Polymer materials that can be repeatedly melted without significant change in their properties.
Describes the property of an epoxy, to set or become rigid and non-meltable when heated with or without pressure.
Polymer materials that cure (irreversably polymerize) at specific temperature and time conditions.
An indication of thixotropy as a ratio of viscosities at two different shear rates.
The property of a paste or fluid to thicken or set up to a paste or semi-gel when allowed to stand. Agitation breaks it down but further standing will again permit a viscosity rise.
The torque required to separate adhesive bonded (and cured) materials and/or components.
A device that performs, within one chassis, both telecommunicafion transmitting and receiving functions.
An active semiconductor device capable of providing power amplification. Transistors have three or more terminals.
A cleaning method employing chlorinated and fluorinated hydrocarbon liquids.
The removal of one or more components from a liquid mixture by intimate contact with a secondary liquid that is nearly insoluble in the first liquid and which dissolves the impurities and not the substance to be purified.
The ratio of the weight of any volume of a mass or substance to the weight of an equal volume of water at given temperature. The specific gravity of a substance times the density of water equals the density of the substance.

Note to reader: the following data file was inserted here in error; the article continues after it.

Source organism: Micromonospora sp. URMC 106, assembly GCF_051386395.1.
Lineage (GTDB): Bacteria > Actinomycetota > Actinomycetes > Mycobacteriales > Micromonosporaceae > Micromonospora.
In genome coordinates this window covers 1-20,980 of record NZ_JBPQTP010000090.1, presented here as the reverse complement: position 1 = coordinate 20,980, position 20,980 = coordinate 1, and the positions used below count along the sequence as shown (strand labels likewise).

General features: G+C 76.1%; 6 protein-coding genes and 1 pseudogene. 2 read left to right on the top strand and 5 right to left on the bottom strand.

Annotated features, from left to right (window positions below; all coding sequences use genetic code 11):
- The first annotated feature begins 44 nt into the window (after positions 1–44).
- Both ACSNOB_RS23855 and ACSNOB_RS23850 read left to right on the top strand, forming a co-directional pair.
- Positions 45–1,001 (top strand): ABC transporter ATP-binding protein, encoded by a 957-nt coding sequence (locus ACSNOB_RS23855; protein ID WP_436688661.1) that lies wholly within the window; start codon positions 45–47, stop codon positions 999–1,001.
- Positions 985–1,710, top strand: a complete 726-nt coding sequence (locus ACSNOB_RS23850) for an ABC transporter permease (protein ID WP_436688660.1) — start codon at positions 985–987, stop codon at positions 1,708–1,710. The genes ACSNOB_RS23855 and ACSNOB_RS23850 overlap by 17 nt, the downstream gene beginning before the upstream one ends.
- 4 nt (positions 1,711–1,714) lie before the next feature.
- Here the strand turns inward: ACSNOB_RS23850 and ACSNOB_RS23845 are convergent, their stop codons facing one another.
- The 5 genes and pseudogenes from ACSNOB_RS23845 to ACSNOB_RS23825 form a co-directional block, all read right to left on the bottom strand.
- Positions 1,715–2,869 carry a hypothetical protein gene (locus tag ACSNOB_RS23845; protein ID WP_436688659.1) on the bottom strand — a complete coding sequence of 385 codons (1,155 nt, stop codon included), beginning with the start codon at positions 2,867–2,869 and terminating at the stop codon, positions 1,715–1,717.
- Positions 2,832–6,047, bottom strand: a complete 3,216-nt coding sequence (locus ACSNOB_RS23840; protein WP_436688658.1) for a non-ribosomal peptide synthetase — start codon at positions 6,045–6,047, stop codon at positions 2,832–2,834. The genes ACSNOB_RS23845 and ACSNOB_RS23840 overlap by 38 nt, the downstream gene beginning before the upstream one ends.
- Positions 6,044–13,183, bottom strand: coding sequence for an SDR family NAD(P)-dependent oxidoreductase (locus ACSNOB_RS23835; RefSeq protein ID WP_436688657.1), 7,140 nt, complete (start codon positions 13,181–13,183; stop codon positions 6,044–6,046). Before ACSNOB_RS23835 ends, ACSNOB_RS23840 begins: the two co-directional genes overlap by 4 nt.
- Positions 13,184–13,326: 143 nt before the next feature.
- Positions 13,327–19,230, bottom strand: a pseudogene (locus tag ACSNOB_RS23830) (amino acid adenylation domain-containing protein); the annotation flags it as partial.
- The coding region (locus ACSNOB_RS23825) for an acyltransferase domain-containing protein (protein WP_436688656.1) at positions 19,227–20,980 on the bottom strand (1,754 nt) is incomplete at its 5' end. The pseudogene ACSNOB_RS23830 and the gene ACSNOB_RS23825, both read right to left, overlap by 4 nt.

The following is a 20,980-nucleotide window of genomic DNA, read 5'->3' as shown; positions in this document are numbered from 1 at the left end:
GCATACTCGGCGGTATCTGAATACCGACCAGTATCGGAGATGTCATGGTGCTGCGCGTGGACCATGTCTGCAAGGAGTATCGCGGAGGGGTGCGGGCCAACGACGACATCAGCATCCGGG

The ratio of a material’s thermal capacity to that of water at 15°C.
The distance a substance (e.g., an adhesive) moves after it has been applied at ambient conditions.
A metal mask in which patterns or apertures matching the component locations on the PCB are made so a suitable material can be forced through the apertures by a squeegee onto a substrate.
Deposition of a specific material, such as solder paste, using a stencil.
The period of time during which a packaged epoxy or curing agent can be stored under specific temperature conditions and remain stable for use. Sometimes called shelf life.
An applied force or pressure, as tension or shear, exerted on a body which produces a resultant strain on the material. The ability of material to withstand a stress depends on the strength of its cohesive force or molecular resistance.
A material upon the surface of which an epoxy is spread for any purpose, such as bonding or coating.
Substrate dimensions, typically dimensions critical to implement a successful bonding process, including the following
A method of assembling printed circuit boards where the components are mounted onto the surface of the board rather than being inserted into holes in the board.